Right, you can apply that strictly and loosely to different composers, places, and periods. Speaking generally, I spend the most time with composers who I think like to challenge audiences. It’s not accepting “accepted” things about the way we hear music as a given. It’s playing with form and instrumental color, thinking of fresh ways to present things which are often in cognitive dissonance with what we’re led to expect from the listening. You know, there are some composers whom I think of when I think of “classical music.” Maybe Dvořák is one of them. I’m drawn to composers who are not that.
The non-Dvořáks of the world…
…who are in it to challenge, to reveal, to express ideas which present the possibility for conflict. However abstractly, I look for ideas of artistic conflict that reflect psychological challenges, which are located in history, in a time and place.
You’ve also written, “There’s never any excuse to play bad music or teach it to my students.”
Well, that’s just with piano music.
OK. Because as a former flute player, I had to play a lot of bad music to improve at the instrument.
I should add a caveat, which is that to discover any greatness in what is being written now you have to wade through a lot of bad music, or music which may just not be worth your time for one reason or another. But that’s true in any age. So little of what’s produced is worth saving.
I’m interested in the “one reason or another”: How do you define quality in a composition?
It’s personal. I can only speak about my own tastes and how I like to spend my time as a musician. I’m really drawn to harmony. I think I live for it. And if I feel that a composer doesn’t value it to the extent that I do, I can’t identify as much with that composer, and there’s less of a bond.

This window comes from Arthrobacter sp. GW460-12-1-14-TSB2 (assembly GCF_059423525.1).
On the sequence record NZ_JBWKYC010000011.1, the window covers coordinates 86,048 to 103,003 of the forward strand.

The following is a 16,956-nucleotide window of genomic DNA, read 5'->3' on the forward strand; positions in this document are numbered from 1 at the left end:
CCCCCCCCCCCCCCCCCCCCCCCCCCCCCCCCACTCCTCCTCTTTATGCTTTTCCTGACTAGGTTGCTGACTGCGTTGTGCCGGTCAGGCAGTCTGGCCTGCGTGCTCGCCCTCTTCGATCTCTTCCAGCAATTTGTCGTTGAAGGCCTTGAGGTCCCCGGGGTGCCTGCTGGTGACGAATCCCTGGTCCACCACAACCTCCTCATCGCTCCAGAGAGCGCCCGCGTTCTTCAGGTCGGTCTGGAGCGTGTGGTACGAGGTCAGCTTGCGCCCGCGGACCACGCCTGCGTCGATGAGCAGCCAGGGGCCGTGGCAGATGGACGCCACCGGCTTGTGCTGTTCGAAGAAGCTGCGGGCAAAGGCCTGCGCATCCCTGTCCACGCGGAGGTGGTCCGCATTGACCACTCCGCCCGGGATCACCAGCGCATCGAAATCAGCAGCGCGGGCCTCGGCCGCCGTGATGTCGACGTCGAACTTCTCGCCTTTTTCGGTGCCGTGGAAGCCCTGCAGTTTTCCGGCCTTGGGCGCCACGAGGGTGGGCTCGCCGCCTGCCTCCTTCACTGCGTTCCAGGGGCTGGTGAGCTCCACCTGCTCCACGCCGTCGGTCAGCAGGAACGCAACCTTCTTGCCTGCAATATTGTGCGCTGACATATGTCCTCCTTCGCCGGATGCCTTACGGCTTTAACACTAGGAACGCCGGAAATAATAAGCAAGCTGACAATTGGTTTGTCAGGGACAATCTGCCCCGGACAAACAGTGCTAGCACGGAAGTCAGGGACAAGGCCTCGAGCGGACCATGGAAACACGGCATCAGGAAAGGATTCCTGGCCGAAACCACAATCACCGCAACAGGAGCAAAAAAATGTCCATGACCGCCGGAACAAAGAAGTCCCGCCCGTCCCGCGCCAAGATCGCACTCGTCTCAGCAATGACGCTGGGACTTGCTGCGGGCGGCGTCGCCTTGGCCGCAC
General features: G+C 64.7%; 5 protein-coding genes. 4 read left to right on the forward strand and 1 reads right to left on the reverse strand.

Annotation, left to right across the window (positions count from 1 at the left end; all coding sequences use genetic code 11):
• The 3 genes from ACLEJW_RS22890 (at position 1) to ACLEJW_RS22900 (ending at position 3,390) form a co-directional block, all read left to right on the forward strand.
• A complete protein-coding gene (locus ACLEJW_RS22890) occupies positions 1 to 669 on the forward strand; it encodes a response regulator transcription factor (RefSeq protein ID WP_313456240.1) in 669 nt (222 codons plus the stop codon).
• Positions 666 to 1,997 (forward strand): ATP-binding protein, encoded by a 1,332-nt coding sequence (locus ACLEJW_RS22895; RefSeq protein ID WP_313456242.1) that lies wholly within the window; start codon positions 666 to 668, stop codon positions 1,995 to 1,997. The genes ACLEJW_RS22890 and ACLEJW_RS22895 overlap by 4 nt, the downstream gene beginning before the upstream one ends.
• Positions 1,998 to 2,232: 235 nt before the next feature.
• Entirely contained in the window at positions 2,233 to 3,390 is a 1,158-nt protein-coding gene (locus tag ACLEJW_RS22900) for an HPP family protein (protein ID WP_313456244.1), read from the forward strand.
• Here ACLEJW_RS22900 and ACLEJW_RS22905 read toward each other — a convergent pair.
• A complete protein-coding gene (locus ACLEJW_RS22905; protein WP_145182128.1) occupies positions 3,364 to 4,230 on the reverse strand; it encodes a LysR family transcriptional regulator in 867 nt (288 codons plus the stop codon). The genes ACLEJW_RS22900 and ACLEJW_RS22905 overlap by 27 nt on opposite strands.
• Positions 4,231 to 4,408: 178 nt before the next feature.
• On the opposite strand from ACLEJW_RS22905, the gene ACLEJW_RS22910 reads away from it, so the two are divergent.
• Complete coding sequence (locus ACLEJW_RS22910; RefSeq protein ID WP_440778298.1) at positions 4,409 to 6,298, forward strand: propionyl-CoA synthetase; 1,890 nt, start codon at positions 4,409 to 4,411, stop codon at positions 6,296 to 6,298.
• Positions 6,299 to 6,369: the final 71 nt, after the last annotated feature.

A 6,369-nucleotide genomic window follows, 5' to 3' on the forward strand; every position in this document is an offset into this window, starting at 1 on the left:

Who’s a composer you think doesn’t value harmony?
Even Brahms’s harmony is not all that interesting all the time. When it’s trying to be innovative—and you can always hear when that’s happening—that’s when I feel there’s the most to listen for. I’d rather have that than [a composer] not trying, sitting back to write in an accepted style.
You’ve been in Berlin for about a year now. Is the aesthetic divide in new music across the Atlantic still as big as it used to be?
Unfortunately yes. There are so many things that don’t cross the pond. Even from here to the UK: The knowledge of composers doesn’t travel. The great advantage of living when we live is that music is more available than it has ever been. The people who make it are easier to find and to have a dialogue with, but so many [composers] are just not known to us. In Berlin, I can go to a concert with six composers I haven’t heard of.
It’s too bad that the composers who are at smaller venues here don’t cross over to big institutions; that’s less the case in the States. If I have a musical mission in being here, it’s to bring the composers whom I know best, who are often American but also from other parts of the world, whom I think deserve to be heard by everybody—and to convince a general audience that they belong.
Have you encountered resistance to some of those composers’ music here?
Harmony has a way of turning people off right away: Composers who have more traditional, tonally inflected harmony are often dismissed outright. But I think what people can rather be listening for is the individuality of the composing voice. That takes time and repeated exposure, which people aren’t [always] willing to give. Sometimes I’m not willing to give it. But I think people just have to listen better. We can curate our own playlists in a way that is more informed and ultimately more interesting. That’s why I’m here. ¶